“I’ve seen one mallard duck family in the park that seems to be living there full time, but I’ve never seen so many ducks,” said John, whose real estate office overlooks the park. “What amazed me is nobody else seemed to be surprised by it.”
It is an amazing photo. The ducks are perfectly distributed, as if placed by the copy-and-paste tool in Photoshop. The ducks don’t seem to mind the people sitting on benches in the park. The people on the benches don’t seem to mind the ducks. Some of the ducks are sitting, but most are standing.
I showed the photo to April Linton, volunteer coordinator for Duck Watch, the City Wildlife program that helps keep nesting ducks safe in the city.
“There are always a few ducks in Farragut Square but this is an unusually large crowd,” April said. “My best guess is that they showed up to grub for critters in the grass, which they like to do after a good rain.”
Those critters include worms and insect larvae.
We got a little bit of precipitation that evening. Perhaps there was a shower earlier.
Anne Lewis, president of City Wildlife, pointed out that we’re nearing migration season for ducks.
“I’ve never seen that in Farragut Square. Mostly it’s on water bodies,” said Anne. “Take something like the Constitution Gardens pond or the Capitol reflecting pool. Around late October, we’ll see hundreds of ducks come in and land for a few days on the water and rest in their southern migration.”
It’s a little early for that, but not impossibly early. Constitution Gardens draws more birds and thus more birders, there to see such species as northern shovelers, gadwalls and grebes.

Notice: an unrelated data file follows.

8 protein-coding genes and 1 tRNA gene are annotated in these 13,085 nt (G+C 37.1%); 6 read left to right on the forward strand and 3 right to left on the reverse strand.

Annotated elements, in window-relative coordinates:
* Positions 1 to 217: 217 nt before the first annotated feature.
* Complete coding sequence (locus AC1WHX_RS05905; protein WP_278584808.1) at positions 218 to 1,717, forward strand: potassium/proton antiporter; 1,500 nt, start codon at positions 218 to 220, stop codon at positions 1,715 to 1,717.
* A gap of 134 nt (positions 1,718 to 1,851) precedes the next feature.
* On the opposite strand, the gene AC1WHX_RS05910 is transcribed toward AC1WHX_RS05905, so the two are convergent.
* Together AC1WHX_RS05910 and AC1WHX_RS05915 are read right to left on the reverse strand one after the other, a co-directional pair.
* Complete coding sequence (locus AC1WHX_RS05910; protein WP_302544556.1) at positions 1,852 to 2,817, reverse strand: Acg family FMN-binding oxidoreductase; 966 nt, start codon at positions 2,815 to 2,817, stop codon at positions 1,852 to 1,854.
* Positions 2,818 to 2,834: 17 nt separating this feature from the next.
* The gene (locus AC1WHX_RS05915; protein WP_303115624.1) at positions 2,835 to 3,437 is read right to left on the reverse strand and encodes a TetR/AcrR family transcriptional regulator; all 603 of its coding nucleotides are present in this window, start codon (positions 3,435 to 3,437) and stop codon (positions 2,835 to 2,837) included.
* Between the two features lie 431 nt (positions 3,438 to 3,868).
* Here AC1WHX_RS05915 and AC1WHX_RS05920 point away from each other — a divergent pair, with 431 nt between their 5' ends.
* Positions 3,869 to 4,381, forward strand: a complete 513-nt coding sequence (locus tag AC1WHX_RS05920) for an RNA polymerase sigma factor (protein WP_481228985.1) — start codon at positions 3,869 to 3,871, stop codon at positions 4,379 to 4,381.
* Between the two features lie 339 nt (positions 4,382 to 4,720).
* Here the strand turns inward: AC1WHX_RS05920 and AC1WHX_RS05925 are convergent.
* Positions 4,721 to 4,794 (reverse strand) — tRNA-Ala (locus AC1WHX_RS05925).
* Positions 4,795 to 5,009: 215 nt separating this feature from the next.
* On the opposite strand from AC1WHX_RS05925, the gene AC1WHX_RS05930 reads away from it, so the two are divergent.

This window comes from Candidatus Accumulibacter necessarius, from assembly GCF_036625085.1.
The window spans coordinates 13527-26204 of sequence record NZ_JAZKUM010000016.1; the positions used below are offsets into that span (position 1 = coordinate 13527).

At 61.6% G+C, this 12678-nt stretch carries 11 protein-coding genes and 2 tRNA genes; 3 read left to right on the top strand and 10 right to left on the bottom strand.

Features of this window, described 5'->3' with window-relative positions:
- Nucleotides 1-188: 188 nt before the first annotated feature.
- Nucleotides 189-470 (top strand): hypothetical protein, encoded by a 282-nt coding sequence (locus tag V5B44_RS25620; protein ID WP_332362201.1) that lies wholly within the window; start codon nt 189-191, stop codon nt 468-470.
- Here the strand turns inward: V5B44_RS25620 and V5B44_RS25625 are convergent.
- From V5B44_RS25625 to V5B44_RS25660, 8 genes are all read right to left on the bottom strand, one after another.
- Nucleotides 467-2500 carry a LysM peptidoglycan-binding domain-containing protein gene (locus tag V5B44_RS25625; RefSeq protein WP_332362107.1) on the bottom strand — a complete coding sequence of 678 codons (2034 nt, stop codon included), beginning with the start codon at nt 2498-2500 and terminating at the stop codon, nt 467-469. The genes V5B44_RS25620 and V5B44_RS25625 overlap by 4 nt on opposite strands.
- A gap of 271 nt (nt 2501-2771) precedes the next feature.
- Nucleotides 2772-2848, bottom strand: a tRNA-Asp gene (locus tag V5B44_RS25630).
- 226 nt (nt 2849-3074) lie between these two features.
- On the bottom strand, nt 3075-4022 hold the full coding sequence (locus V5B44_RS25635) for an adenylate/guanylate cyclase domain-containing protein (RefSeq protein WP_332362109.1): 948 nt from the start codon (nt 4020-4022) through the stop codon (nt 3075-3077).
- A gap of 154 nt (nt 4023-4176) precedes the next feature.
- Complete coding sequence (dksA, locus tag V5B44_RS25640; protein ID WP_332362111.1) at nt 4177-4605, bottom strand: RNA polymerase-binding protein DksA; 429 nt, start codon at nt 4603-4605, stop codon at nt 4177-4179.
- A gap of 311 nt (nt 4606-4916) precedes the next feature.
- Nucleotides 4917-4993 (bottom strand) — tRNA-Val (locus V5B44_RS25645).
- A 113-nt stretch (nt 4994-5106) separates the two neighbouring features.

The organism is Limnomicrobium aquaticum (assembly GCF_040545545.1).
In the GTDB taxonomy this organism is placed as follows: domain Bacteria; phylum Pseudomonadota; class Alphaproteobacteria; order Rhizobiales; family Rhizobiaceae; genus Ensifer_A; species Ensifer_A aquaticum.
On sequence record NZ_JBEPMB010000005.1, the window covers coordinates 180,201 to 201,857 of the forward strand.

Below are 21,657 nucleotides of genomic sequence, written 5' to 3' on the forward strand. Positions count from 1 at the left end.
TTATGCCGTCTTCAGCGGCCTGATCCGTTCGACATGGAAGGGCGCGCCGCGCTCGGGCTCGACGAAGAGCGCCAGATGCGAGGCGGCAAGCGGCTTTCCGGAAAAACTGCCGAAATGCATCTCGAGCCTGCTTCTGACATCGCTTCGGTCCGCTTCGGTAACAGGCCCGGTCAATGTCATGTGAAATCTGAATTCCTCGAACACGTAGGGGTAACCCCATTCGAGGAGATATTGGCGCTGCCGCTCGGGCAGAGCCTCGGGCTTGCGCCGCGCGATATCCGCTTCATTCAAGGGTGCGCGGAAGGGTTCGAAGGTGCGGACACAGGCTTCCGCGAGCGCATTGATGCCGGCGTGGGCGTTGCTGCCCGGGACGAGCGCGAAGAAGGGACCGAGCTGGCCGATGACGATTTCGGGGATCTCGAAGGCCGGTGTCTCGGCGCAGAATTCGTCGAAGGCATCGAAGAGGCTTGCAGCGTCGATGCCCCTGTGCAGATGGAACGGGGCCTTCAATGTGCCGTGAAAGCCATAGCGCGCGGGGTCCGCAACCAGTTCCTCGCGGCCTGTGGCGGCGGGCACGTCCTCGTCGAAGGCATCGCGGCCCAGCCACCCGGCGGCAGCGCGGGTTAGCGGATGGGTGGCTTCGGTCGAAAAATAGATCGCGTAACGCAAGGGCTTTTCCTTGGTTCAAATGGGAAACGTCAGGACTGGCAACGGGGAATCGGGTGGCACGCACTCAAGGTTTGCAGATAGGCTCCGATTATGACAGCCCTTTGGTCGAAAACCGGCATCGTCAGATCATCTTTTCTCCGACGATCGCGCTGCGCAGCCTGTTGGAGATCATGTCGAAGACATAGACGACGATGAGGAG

“The only other explanation is somebody’s feeding them down in Farragut Square,” Anne said.
But in this particular photo, it doesn’t appear any humans are handing out food. Not to ducks, anyway. John said earlier in the day a charity had been distributing free meals to people experiencing homelessness.
“If someone was feeding [the ducks], they’d be all bunched up,” Anne said. “If I had to guess, I’d guess they’re resident ducks who happened into a food source.”
Resident ducks are ducks that decide to stay in one place rather than migrate with the seasons.
“They’re not scared of people. Usually, wilder ducks are a lot more skittish.”
That would explain how relaxed the ducks seem. They reminded me of the figures in that Georges Seurat painting “A Sunday on La Grande Jatte.”
Daniel Rauch of the District’s Department of Energy and Environment noted that mallards are among the most urbanized of birds, able to do well in parks and on docks and golf courses. He, too, wondered if someone had been feeding the ducks.
“They tell their friends, and the word gets passed along in the duck world,” he said.
I asked Bruce Beehler, a Smithsonian ornithologist, what he thought. He speculated that the ducks might have been captive-bred mallards, raised by private waterfowl fanciers or local game farms.
Wildlife officials in Maryland and Virginia said their states do not breed or release ducks for hunting. But in Maryland, privately run commercial regulated shooting areas are allowed to do that. Could these have been some of those ducks, on the run?
Whatever was going on, John said he hasn’t seen it repeated since last Friday.
These flocks are gathering soon for high school reunions:
Northwood High Class of 1973 — Oct. 28. For information, email Brian Coffman at [email protected].
Yorktown High Class of 1962 — Oct. 4-6. For information, contact Art Goldstein at [email protected] or 703-298-3733.